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Data Points Hidden in 23,000 Oil & Gas Research Papers Reveal Top Industry Trends

Lux Research

An analysis of Society of Petroleum Engineers documents indicates an ongoing focus on maximizing reservoirs and highlights partnering strategies, Lux Research says

BOSTON, MA – February 22, 2017 – Oil and Gas technology executives have lost entire teams amongst budget cuts in the past two years. They are now responsible for assessing partnerships at a high level, while also uncovering technology solutions for niche basin issues. An analysis of co-authored papers among 23,000 Society of Petroleum Engineers (SPE) publications reveals the research focus and partnering approach of the most innovative oil and gas companies. Tapping into the treasure trove of data hidden in these research documents will be vital to helping the industry cope with technical, cost and other challenges, according to Lux Research.

“In our survey, 57% of oil and gas professionals said that research papers often affect business decisions, but most also admitted they only read a handful of papers each year,” said Colleen Kennedy, Lux Research Analyst and lead author of the report titled, “Making Use of Metadata: Analysis of Over 20,000 Oil and Gas Technical Papers.”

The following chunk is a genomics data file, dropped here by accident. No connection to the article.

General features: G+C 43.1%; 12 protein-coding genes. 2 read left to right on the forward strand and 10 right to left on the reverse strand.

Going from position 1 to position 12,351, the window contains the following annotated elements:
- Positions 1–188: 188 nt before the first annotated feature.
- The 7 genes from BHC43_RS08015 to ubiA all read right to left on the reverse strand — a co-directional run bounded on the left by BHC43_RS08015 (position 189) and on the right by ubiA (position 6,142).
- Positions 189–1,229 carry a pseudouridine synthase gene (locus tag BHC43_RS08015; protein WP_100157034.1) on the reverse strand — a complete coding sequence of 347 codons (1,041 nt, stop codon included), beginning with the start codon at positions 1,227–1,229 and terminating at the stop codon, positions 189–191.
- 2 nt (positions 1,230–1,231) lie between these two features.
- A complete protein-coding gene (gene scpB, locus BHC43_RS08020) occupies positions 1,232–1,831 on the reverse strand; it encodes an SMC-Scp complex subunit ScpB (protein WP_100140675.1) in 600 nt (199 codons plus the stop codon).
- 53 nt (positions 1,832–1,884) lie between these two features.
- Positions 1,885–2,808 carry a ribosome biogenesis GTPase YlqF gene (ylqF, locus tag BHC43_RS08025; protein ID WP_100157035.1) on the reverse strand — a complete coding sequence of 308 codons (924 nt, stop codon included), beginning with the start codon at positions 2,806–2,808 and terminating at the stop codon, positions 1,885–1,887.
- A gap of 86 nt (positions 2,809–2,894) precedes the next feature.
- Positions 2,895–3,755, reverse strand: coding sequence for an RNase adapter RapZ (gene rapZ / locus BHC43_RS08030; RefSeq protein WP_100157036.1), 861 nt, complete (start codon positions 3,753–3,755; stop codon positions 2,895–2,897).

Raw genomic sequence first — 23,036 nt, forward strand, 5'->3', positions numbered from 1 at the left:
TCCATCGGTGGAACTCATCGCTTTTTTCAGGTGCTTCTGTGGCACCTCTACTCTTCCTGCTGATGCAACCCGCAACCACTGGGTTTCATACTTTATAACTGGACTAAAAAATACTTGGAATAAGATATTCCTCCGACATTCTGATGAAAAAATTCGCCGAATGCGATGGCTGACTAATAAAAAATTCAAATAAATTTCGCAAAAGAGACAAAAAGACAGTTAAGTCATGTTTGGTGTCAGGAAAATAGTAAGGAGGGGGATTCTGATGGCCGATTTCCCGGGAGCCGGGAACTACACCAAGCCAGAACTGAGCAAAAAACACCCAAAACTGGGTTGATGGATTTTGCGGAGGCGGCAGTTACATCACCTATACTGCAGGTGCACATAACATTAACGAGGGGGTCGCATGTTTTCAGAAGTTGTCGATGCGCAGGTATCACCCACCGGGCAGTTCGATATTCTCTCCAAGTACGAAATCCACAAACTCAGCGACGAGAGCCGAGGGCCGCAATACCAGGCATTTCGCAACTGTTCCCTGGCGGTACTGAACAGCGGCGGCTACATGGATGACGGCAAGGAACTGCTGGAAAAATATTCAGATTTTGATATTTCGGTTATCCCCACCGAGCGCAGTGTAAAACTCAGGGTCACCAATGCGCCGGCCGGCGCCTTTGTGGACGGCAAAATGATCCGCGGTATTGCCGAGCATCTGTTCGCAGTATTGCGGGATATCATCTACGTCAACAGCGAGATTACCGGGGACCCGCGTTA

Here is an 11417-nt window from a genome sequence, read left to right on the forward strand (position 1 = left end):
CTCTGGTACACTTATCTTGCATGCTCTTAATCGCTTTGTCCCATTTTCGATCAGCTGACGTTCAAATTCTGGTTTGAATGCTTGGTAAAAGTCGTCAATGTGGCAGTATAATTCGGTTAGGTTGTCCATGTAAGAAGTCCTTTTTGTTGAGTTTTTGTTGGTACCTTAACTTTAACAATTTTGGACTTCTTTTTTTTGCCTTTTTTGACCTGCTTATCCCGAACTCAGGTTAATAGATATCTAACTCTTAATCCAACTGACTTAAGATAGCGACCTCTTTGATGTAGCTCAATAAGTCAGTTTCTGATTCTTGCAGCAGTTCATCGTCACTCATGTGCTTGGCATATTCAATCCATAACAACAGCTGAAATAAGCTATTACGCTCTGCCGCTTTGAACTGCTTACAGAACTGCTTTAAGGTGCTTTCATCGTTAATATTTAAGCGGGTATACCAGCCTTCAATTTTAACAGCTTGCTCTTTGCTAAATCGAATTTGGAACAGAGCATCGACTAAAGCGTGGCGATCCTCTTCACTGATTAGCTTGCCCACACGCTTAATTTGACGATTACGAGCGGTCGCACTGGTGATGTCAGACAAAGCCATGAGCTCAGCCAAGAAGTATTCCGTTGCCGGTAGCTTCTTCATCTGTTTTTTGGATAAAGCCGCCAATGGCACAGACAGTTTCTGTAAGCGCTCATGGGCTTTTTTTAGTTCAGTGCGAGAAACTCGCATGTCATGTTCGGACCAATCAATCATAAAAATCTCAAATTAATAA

“As technology trends from advances in hydraulic fracturing to the rise of digital oilfields affect the industry, operators need a better way to find and analyze the treasure trove of data hidden in these publications,” she added.


Lux Research analyzed about 23,000 technical papers from the SPE to determine the most-used keywords, identify key topics and trends, and top-viewed papers. Among their findings:

  • Enhanced oil recovery targeted. An analysis of top keywords in research papers indicates the industry’s sharp focus on hydraulic fracturing, enhanced oil recovery, and well stimulation in its quest to maximize reservoirs.

  • Collaboration on the rise. A network map for co-authored papers shows distributed collaboration between major service companies and oil and gas operators. Schlumberger, which published the most papers, led with six connections in 2012, and maintained its lead while growing to 14 connections in 2016.

  • Top papers come from diverse sources. While the oil industry is not famed for start-up activity, some of the most-viewed papers, read upwards of 800 times, come from start-ups like MicroSeismic and Ingrain, as well as universities like Texas A&M and the Norwegian University of Science and Technology. 

The report, titled “Making Use of Metadata: Analysis of Over 20,000 Oil and Gas Technical Papers,” is part of the Lux Research Exploration and Production Intelligence service.